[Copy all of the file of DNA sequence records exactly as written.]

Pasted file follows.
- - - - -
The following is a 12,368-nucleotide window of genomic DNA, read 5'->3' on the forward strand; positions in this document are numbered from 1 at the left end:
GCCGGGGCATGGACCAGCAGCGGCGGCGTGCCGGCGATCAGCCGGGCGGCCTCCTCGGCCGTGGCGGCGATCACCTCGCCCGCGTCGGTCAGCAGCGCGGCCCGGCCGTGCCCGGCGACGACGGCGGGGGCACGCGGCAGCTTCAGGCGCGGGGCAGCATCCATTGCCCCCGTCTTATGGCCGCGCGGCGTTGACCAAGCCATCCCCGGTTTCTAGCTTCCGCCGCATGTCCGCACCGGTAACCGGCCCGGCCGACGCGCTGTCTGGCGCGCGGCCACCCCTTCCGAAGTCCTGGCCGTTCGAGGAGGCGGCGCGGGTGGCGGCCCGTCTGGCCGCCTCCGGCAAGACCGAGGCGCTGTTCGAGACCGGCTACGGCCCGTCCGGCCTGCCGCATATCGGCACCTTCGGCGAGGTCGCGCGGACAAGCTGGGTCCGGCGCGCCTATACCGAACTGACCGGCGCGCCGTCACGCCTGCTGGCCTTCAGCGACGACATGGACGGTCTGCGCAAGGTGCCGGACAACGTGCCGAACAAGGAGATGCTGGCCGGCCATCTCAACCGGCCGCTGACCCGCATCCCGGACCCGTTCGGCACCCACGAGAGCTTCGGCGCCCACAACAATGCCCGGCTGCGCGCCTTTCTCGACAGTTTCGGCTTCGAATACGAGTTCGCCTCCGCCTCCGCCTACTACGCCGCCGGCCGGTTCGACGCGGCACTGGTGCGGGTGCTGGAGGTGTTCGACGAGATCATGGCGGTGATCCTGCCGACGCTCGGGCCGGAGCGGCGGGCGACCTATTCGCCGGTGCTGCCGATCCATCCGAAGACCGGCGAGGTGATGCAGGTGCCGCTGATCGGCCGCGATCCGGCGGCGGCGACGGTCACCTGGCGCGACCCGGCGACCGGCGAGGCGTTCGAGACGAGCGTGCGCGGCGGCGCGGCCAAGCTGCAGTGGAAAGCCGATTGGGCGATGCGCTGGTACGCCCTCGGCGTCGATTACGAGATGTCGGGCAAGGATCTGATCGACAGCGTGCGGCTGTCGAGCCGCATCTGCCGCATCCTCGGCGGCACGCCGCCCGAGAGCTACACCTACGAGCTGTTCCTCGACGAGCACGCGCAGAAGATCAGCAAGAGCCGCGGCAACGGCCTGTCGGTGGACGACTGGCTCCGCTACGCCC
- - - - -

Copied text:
The following is a 12,368-nucleotide window of genomic DNA, read 5'->3' on the forward strand; positions in this document are numbered from 1 at the left end:
GCCGGGGCATGGACCAGCAGCGGCGGCGTGCCGGCGATCAGCCGGGCGGCCTCCTCGGCCGTGGCGGCGATCACCTCGCCCGCGTCGGTCAGCAGCGCGGCCCGGCCGTGCCCGGCGACGACGGCGGGGGCACGCGGCAGCTTCAGGCGCGGGGCAGCATCCATTGCCCCCGTCTTATGGCCGCGCGGCGTTGACCAAGCCATCCCCGGTTTCTAGCTTCCGCCGCATGTCCGCACCGGTAACCGGCCCGGCCGACGCGCTGTCTGGCGCGCGGCCACCCCTTCCGAAGTCCTGGCCGTTCGAGGAGGCGGCGCGGGTGGCGGCCCGTCTGGCCGCCTCCGGCAAGACCGAGGCGCTGTTCGAGACCGGCTACGGCCCGTCCGGCCTGCCGCATATCGGCACCTTCGGCGAGGTCGCGCGGACAAGCTGGGTCCGGCGCGCCTATACCGAACTGACCGGCGCGCCGTCACGCCTGCTGGCCTTCAGCGACGACATGGACGGTCTGCGCAAGGTGCCGGACAACGTGCCGAACAAGGAGATGCTGGCCGGCCATCTCAACCGGCCGCTGACCCGCATCCCGGACCCGTTCGGCACCCACGAGAGCTTCGGCGCCCACAACAATGCCCGGCTGCGCGCCTTTCTCGACAGTTTCGGCTTCGAATACGAGTTCGCCTCCGCCTCCGCCTACTACGCCGCCGGCCGGTTCGACGCGGCACTGGTGCGGGTGCTGGAGGTGTTCGACGAGATCATGGCGGTGATCCTGCCGACGCTCGGGCCGGAGCGGCGGGCGACCTATTCGCCGGTGCTGCCGATCCATCCGAAGACCGGCGAGGTGATGCAGGTGCCGCTGATCGGCCGCGATCCGGCGGCGGCGACGGTCACCTGGCGCGACCCGGCGACCGGCGAGGCGTTCGAGACGAGCGTGCGCGGCGGCGCGGCCAAGCTGCAGTGGAAAGCCGATTGGGCGATGCGCTGGTACGCCCTCGGCGTCGATTACGAGATGTCGGGCAAGGATCTGATCGACAGCGTGCGGCTGTCGAGCCGCATCTGCCGCATCCTCGGCGGCACGCCGCCCGAGAGCTACACCTACGAGCTGTTCCTCGACGAGCACGCGCAGAAGATCAGCAAGAGCCGCGGCAACGGCCTGTCGGTGGACGACTGGCTCCGCTACGCCC